Tuesday, July 17, 2018

My Velvet Shoes

I have an object lesson for you, gentle reader. Sometimes you come across the best primary sources when you aren't even looking for them.

I'm not even sure what I was looking for when I stumbled across this adorable story several years ago. It definitely wasn't the story I ended up reading. It's called "My Velvet Shoes" and was published in Harper's Monthly Magazine in November 1860.

The story starts with Mr. and Mrs. Lambswool [can't decide if it's too sweet or just perfect] a young married couple in New York. Times are tough and Mr. Lambswool's job as a bookkeeper doesn't pay much money, but he has prospects of a better job. Mrs. Lambswool, darling housekeeper, is thrifty and somehow always finds a way to save up a little bit of extra money (as we are informed by Mr. Lambswool, Narrator). Mrs. Lambswool notices that Mr. Lambswool's shoes are just beyond repairing and probably an embarrassment to the whole Lambswool name, so she pulls out the money she has saved and tells Mr. Lambswool [I'm sick of typing Lambswool already] to go and buy himself some new shoes.

The next morning Mr. Lambswool wakes up first and notices his wife's cage crinoline, hanging on a nail on the wall. I'll let him take over from here:

I declare there wasn't a single rib in the whole apparatus that hadn't been broken somewhere! The circles were all changed to polygons, and at every angle was a neat slice of white cord, or a bandage of galloon, or a delicate suture of linen thread, and in one place where the break was particularly bad - a regular compound fracture, as the doctors would say - and the steel protruded through the skin, the dear woman had put it into splints of whalebone, and wound it round and round with bonnet-wire! I felt the tears come into my eyes as I looked at Mrs. Lambswool's hoops.

Mr. Lambswool continues:

When did she get that set? I calculated on my fingers that it must have been six months ago...I reflect that had Mrs. Lambswool married somebody besides a poor bookkeeper, she would have had at least two new sets since that was bought.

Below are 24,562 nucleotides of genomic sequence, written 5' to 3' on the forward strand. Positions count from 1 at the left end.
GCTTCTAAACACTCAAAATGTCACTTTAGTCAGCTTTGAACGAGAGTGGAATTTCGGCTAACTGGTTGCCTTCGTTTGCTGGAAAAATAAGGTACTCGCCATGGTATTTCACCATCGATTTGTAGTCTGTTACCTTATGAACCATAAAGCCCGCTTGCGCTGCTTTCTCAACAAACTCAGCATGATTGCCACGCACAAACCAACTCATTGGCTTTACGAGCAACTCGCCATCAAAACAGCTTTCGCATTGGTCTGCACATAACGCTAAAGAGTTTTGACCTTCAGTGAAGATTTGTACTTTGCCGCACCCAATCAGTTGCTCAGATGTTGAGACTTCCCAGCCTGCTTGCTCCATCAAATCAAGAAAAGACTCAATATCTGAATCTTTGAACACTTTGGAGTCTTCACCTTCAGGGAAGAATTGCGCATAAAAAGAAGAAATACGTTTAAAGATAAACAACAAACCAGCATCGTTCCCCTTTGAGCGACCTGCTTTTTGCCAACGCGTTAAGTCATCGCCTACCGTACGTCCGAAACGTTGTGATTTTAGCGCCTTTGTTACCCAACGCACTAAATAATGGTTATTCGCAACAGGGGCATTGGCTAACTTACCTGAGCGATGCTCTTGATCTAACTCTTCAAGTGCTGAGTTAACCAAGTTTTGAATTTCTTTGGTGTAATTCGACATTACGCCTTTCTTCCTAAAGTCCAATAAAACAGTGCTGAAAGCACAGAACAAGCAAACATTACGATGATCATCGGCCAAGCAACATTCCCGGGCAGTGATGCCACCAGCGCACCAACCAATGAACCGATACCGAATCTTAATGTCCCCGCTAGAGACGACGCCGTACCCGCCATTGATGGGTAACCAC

Of course, Mr. Lambswool takes the three dollars he was given and buys Mrs. Lambswool the nicest cage crinoline he can find - it has 30 rows of steel! He uses what remains to buy himself a cheap pair of velvet shoes. Mrs. Lambswool is delighted with the surprise, and declares that when they go to a party at their friends' house, she'll wear her nice lavender silk dress, which never looked right when she was wearing her old hoops.

There is so much more to the story, and so many wonderful little details about the daily life of a young married couple, and so much more saccharine to make you vomit (I mean seriously, there's an impoverished German family to be saved). But just from this little bit, we can glean the following information:

  • There is much to be discussed about the role of husband as provider and the role of wife as housekeeper, as depicted in an ideal mid-19th century family. Mr. L is ashamed not to be able to provide his wife with fashionable clothes, Mrs. L is thrifty and finds ways to keep her husband presentable and would rather he spend the money on himself than on a gift for her.
  • Mrs. L wore her cage crinoline right out, and in a short amount of time too - months, not years!
  • As her cage wore out, Mrs. L found clever ways to repair them and keep wearing them, which means my seen-better-days cage crinoline is accurate. Hooray!
  • Even though Mr. and Mrs. L are too poor to afford new shoes and a new cage at the same time, he has prospects for working his way up in the world at "the firm", and they are invited to society events like parties where a lady would wear a silk dress.
  • Even though she's got a busted-up cage, Mrs. L has a nice, presentable silk dress in a fashionable color.
None of these assumptions is a foregone conclusion; this is just one primary source, and a fictional one at that, and could have been written by someone who had no idea how long cage crinolines lasted. But I can use what I have read to look at other sources and find out how often ladies bought new cages, young married life, and more. And I found this source by accident, looking for something else.

So, I encourage you to stumble through a Harper's or Godey's or even a newspaper local to the place you interpret. You can find amazing sources where you least expect them, when you aren't looking for them.

And of course, if you want to find out more about the Lambswools, you can read their story here.

LATE BREAKING NEWS: The marvelous Jessamyn Reeves-Brown has kindly pointed out that she shared this story on The Sewing Academy two years ago! So that's where I learned about it. Credit where credit's due, and a mystery solved!

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